Welcome to only the best month in Arkansas, better, even, than April or May. October's mild days of subtle sunlight lure you to the winding inclines of the Big Dam Bridge for heart-pumping exercise. Cool nights tuck you in for sound, serene sleep.
This is the month that explodes the thick camellia bushes with hundreds, or maybe it's thousands, of blooms. It turns the Japanese maple a deep and mesmerizing crimson. But it keeps the leaves attached to the oaks for a while longer, deferring the sheer drudgery of raking and bagging until next month.
Usually this is the month that defines the college football season, by which I refer to something really important around here. In Houston Nutt's day, the Arkansas October offered slapstick — in the way the team managed somehow to lose, in the way the frothing fans angrily responded on the radio and via the Internet and in the way the coach whined and made excuses. Bobby Petrino seems altogether less comical, perhaps not funny at all. But his Octobers may prove as interesting, maybe even for improvement. Here's hoping this month will bring his team a running game and pass defense, in which case it could be dangerous.
October in Arkansas presents our state's two best festivals, and that's not even counting the State Fair. One is tucked against a levee on the Mississippi River off Cherry Street in historic downtown Helena. The other takes place in an old movie house nestled amid the hills on scenic Central Avenue in downtown Hot Springs. The one in Helena gets called the Blues and Heritage Festival anymore.
Crass trademark problems took away the more appropriate King Biscuit name. The festival had been called that to honor the Delta blues music program broadcast since 1941, and even still, from a downtown Helena radio station. But the event goes on with the same spirit, bringing an invasion of white folks with their coolers and fold-up chairs into what is now mostly a black folks' town.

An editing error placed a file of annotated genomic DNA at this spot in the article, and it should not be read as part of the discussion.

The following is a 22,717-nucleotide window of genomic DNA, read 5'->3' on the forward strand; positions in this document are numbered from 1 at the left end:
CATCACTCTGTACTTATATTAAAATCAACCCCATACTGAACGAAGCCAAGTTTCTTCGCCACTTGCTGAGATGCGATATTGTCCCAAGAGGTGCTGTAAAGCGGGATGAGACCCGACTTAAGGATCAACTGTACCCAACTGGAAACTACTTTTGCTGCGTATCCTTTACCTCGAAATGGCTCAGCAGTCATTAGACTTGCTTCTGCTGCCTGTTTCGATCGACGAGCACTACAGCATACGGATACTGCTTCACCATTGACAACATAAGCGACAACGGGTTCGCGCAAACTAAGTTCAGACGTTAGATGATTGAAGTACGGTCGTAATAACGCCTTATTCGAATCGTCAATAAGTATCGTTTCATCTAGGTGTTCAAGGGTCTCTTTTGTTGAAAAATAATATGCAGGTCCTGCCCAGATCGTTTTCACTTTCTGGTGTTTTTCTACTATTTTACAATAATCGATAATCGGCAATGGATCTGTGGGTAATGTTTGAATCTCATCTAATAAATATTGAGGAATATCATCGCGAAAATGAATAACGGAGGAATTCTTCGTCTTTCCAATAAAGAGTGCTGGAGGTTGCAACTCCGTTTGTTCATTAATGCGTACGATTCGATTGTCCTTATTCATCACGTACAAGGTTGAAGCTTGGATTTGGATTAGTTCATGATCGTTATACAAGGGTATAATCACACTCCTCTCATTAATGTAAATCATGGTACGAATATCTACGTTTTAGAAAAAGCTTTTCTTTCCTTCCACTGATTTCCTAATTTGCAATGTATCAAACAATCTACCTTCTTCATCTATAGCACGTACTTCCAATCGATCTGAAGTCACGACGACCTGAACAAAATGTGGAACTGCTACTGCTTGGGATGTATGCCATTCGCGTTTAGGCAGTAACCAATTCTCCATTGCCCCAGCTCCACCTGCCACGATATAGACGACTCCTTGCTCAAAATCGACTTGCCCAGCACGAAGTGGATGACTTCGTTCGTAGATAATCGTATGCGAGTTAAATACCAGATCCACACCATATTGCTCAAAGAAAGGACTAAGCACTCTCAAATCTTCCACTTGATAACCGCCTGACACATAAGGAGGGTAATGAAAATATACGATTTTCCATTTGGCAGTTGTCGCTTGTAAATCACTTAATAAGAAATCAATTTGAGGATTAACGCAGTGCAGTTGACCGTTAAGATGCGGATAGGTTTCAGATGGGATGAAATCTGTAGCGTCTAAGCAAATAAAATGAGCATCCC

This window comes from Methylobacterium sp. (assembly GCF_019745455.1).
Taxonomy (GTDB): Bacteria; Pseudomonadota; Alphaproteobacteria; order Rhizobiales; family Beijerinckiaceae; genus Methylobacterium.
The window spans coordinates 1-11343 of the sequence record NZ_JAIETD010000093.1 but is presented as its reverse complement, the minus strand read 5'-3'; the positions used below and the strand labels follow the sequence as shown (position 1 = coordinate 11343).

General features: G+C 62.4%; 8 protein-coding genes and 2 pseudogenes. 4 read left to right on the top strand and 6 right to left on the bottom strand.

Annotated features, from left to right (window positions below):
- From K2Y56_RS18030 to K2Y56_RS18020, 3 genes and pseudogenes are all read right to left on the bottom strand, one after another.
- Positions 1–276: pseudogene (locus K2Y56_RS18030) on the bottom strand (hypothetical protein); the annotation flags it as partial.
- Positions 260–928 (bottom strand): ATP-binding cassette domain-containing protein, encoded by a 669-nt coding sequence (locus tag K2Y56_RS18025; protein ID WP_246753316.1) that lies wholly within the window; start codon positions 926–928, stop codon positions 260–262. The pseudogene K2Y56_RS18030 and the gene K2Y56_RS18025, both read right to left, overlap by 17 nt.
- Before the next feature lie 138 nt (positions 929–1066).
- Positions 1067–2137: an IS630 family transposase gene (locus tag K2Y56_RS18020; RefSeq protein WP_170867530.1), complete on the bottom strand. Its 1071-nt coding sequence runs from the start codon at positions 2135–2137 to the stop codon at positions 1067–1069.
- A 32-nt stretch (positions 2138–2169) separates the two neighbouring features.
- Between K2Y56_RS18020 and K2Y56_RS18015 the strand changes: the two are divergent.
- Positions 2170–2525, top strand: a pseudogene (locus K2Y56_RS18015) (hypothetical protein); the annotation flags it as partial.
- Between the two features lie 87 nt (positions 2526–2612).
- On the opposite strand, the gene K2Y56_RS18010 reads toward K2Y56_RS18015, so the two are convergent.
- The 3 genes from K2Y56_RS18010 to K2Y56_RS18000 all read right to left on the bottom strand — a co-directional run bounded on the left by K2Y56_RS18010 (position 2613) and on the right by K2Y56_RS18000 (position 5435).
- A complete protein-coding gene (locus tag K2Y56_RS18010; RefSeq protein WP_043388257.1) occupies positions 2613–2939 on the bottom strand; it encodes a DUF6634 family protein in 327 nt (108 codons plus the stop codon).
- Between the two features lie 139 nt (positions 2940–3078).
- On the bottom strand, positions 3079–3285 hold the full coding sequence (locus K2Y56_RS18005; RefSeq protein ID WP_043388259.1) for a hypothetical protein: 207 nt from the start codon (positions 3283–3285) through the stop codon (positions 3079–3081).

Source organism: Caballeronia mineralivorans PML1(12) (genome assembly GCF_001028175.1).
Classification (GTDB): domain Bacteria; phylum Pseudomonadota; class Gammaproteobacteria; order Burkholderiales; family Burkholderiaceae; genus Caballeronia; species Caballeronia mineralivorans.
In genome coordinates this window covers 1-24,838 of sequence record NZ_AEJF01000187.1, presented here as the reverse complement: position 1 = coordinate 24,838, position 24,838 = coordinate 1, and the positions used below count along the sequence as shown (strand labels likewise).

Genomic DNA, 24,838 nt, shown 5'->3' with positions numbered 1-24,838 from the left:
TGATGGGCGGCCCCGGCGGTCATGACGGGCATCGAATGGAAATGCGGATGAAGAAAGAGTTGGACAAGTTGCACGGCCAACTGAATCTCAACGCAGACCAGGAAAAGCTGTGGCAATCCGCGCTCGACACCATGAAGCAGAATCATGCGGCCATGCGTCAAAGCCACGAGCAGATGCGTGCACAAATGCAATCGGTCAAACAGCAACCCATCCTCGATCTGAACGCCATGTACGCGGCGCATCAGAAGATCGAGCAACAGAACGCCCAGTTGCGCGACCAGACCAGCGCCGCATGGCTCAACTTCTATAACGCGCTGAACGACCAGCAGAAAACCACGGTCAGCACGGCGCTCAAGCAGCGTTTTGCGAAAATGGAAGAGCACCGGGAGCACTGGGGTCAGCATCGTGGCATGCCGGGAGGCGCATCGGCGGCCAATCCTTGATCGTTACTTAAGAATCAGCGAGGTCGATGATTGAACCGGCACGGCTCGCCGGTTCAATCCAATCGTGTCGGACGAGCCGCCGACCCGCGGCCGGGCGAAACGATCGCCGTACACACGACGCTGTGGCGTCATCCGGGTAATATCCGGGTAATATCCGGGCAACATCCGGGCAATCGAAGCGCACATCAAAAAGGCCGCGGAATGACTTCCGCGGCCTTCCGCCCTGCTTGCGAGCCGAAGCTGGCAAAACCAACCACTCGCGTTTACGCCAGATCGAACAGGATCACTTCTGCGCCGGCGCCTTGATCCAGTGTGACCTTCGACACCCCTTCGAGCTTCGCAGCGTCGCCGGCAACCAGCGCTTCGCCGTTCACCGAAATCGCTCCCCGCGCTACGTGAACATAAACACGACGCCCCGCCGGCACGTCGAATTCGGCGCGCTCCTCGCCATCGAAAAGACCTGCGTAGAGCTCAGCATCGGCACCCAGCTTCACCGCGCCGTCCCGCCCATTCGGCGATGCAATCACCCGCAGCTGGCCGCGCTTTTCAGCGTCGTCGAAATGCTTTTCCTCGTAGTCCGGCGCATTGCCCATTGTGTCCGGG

These white folks pile out of their SUVs to lounge on the grass and revel in what was black folks' music until white folks over at Memphis absconded with it to add a touch of vanilla and change history. Eventually some white folks began to appreciate the blues on its influential and undefiled terms.
This year's festival begins Thursday and continues until late Saturday night. It's always been free, but this year, trying to keep financially viable, they're going to need all of $5. Well look for hopeful signs that Helena, or Helena-West Helena as it's now called by smart merger, is rallying a bit. The KIPP school is educating kids better there on Cherry Street, which has perked up in recent years. The Boys and Girls Club of Phillips County is doing good things, we're told. One of the festival's performers will be legendary showman Bobby Rush. One of the documentaries to be shown at the other festival — The Hot Springs Documentary Film Festival, from October 16-25 at the Malco Theater — will be about that same Bobby Rush.
You can avail yourself of the Hot Springs festival by going over some morning, buying a day pass for $20 and watching as many 45-minute to 90-minute films as you wish or can stand. Occasionally you can sit in on a session with the filmmaker. Then you can take time out to walk past the bathhouses and galleries for fresh air and something to eat.
They'll be showing dozens of documentaries and you can find a schedule at hsdfi.org. There's always one film that beckons especially. This year it's “About Face,” said to be about a woman who, as an infant in 1980, was thrown atop a campfire by her mentally disturbed mother. Saved by a man who heard the crying, she sets out 28 years later to cope with her scars and find her mom. The promotional trailer ends as she walks to a woman on a sidewalk.
Might it be?
So there you have an ode to the Arkansas October, which, among other things, offers our last chance to catch a breath before the bombardment of the holiday season. Christmas shopping now begins, you know, after the last call of “trick or treat.”